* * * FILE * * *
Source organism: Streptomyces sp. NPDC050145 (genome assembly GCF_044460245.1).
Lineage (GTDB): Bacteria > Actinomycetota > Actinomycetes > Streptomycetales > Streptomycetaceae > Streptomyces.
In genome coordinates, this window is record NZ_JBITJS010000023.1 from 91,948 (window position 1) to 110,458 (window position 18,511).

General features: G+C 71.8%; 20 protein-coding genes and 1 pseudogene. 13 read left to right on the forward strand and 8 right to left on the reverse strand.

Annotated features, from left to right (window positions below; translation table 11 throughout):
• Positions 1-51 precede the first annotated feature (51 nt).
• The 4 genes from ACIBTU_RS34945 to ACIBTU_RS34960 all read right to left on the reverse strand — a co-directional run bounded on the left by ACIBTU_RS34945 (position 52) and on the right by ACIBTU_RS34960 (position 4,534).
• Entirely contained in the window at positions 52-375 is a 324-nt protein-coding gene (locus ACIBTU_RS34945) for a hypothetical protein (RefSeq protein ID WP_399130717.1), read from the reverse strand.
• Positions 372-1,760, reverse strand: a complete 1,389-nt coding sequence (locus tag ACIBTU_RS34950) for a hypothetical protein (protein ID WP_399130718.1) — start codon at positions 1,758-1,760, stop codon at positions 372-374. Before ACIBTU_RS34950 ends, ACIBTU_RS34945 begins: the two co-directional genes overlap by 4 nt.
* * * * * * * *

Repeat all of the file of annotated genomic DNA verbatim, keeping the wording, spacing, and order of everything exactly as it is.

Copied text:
Source organism: Streptomyces sp. NPDC050145 (genome assembly GCF_044460245.1).
Lineage (GTDB): Bacteria > Actinomycetota > Actinomycetes > Streptomycetales > Streptomycetaceae > Streptomyces.
In genome coordinates, this window is record NZ_JBITJS010000023.1 from 91,948 (window position 1) to 110,458 (window position 18,511).

General features: G+C 71.8%; 20 protein-coding genes and 1 pseudogene. 13 read left to right on the forward strand and 8 right to left on the reverse strand.

Annotated features, from left to right (window positions below; translation table 11 throughout):
• Positions 1-51 precede the first annotated feature (51 nt).
• The 4 genes from ACIBTU_RS34945 to ACIBTU_RS34960 all read right to left on the reverse strand — a co-directional run bounded on the left by ACIBTU_RS34945 (position 52) and on the right by ACIBTU_RS34960 (position 4,534).
• Entirely contained in the window at positions 52-375 is a 324-nt protein-coding gene (locus ACIBTU_RS34945) for a hypothetical protein (RefSeq protein ID WP_399130717.1), read from the reverse strand.
• Positions 372-1,760, reverse strand: a complete 1,389-nt coding sequence (locus tag ACIBTU_RS34950) for a hypothetical protein (protein ID WP_399130718.1) — start codon at positions 1,758-1,760, stop codon at positions 372-374. Before ACIBTU_RS34950 ends, ACIBTU_RS34945 begins: the two co-directional genes overlap by 4 nt.